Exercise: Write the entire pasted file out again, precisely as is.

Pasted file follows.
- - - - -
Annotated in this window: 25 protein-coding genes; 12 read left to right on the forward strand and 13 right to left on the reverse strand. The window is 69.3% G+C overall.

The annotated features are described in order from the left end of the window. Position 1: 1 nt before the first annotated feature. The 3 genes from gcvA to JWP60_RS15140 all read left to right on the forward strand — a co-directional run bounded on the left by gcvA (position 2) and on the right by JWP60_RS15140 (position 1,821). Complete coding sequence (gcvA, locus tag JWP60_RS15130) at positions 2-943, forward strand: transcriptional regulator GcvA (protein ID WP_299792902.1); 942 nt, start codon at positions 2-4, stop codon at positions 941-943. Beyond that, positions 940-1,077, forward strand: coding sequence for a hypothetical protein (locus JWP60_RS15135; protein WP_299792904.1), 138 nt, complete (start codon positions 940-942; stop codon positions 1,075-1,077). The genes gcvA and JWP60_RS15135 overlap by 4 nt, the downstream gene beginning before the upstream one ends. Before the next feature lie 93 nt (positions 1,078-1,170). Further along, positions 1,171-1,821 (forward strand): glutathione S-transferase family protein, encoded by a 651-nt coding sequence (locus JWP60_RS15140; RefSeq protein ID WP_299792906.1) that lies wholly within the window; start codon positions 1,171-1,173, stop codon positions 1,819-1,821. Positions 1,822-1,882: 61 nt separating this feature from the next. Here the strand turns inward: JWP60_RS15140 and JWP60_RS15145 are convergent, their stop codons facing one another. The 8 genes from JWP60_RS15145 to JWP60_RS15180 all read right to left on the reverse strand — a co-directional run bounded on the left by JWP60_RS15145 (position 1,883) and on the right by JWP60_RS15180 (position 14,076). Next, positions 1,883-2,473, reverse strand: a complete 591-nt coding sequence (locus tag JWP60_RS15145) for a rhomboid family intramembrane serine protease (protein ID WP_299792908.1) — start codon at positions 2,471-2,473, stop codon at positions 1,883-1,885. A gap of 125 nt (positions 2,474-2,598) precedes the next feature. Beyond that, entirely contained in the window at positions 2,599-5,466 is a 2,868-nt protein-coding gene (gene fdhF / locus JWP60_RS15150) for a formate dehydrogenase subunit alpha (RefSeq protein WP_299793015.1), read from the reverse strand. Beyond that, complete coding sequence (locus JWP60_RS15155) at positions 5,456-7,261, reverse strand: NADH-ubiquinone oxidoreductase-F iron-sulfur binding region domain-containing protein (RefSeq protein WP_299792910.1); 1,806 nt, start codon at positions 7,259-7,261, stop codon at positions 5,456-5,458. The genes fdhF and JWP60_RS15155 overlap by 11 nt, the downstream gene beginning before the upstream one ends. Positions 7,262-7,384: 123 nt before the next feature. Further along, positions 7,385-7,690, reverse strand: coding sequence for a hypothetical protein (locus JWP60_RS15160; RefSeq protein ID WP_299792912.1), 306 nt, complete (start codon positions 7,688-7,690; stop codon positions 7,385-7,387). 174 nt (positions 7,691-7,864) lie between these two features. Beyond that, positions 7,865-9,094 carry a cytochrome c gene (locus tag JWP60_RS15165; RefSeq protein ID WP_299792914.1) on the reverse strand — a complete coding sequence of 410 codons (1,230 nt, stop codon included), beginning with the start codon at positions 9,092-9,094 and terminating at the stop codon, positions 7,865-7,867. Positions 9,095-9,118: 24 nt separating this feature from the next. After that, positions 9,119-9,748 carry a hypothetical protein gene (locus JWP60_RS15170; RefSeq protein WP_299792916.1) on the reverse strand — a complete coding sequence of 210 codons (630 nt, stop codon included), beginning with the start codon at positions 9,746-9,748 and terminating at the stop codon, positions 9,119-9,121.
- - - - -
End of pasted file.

Annotated in this window: 25 protein-coding genes; 12 read left to right on the forward strand and 13 right to left on the reverse strand. The window is 69.3% G+C overall.

The annotated features are described in order from the left end of the window. Position 1: 1 nt before the first annotated feature. The 3 genes from gcvA to JWP60_RS15140 all read left to right on the forward strand — a co-directional run bounded on the left by gcvA (position 2) and on the right by JWP60_RS15140 (position 1,821). Complete coding sequence (gcvA, locus tag JWP60_RS15130) at positions 2-943, forward strand: transcriptional regulator GcvA (protein ID WP_299792902.1); 942 nt, start codon at positions 2-4, stop codon at positions 941-943. Beyond that, positions 940-1,077, forward strand: coding sequence for a hypothetical protein (locus JWP60_RS15135; protein WP_299792904.1), 138 nt, complete (start codon positions 940-942; stop codon positions 1,075-1,077). The genes gcvA and JWP60_RS15135 overlap by 4 nt, the downstream gene beginning before the upstream one ends. Before the next feature lie 93 nt (positions 1,078-1,170). Further along, positions 1,171-1,821 (forward strand): glutathione S-transferase family protein, encoded by a 651-nt coding sequence (locus JWP60_RS15140; RefSeq protein ID WP_299792906.1) that lies wholly within the window; start codon positions 1,171-1,173, stop codon positions 1,819-1,821. Positions 1,822-1,882: 61 nt separating this feature from the next. Here the strand turns inward: JWP60_RS15140 and JWP60_RS15145 are convergent, their stop codons facing one another. The 8 genes from JWP60_RS15145 to JWP60_RS15180 all read right to left on the reverse strand — a co-directional run bounded on the left by JWP60_RS15145 (position 1,883) and on the right by JWP60_RS15180 (position 14,076). Next, positions 1,883-2,473, reverse strand: a complete 591-nt coding sequence (locus tag JWP60_RS15145) for a rhomboid family intramembrane serine protease (protein ID WP_299792908.1) — start codon at positions 2,471-2,473, stop codon at positions 1,883-1,885. A gap of 125 nt (positions 2,474-2,598) precedes the next feature. Beyond that, entirely contained in the window at positions 2,599-5,466 is a 2,868-nt protein-coding gene (gene fdhF / locus JWP60_RS15150) for a formate dehydrogenase subunit alpha (RefSeq protein WP_299793015.1), read from the reverse strand. Beyond that, complete coding sequence (locus JWP60_RS15155) at positions 5,456-7,261, reverse strand: NADH-ubiquinone oxidoreductase-F iron-sulfur binding region domain-containing protein (RefSeq protein WP_299792910.1); 1,806 nt, start codon at positions 7,259-7,261, stop codon at positions 5,456-5,458. The genes fdhF and JWP60_RS15155 overlap by 11 nt, the downstream gene beginning before the upstream one ends. Positions 7,262-7,384: 123 nt before the next feature. Further along, positions 7,385-7,690, reverse strand: coding sequence for a hypothetical protein (locus JWP60_RS15160; RefSeq protein ID WP_299792912.1), 306 nt, complete (start codon positions 7,688-7,690; stop codon positions 7,385-7,387). 174 nt (positions 7,691-7,864) lie between these two features. Beyond that, positions 7,865-9,094 carry a cytochrome c gene (locus tag JWP60_RS15165; RefSeq protein ID WP_299792914.1) on the reverse strand — a complete coding sequence of 410 codons (1,230 nt, stop codon included), beginning with the start codon at positions 9,092-9,094 and terminating at the stop codon, positions 7,865-7,867. Positions 9,095-9,118: 24 nt separating this feature from the next. After that, positions 9,119-9,748 carry a hypothetical protein gene (locus JWP60_RS15170; RefSeq protein WP_299792916.1) on the reverse strand — a complete coding sequence of 210 codons (630 nt, stop codon included), beginning with the start codon at positions 9,746-9,748 and terminating at the stop codon, positions 9,119-9,121.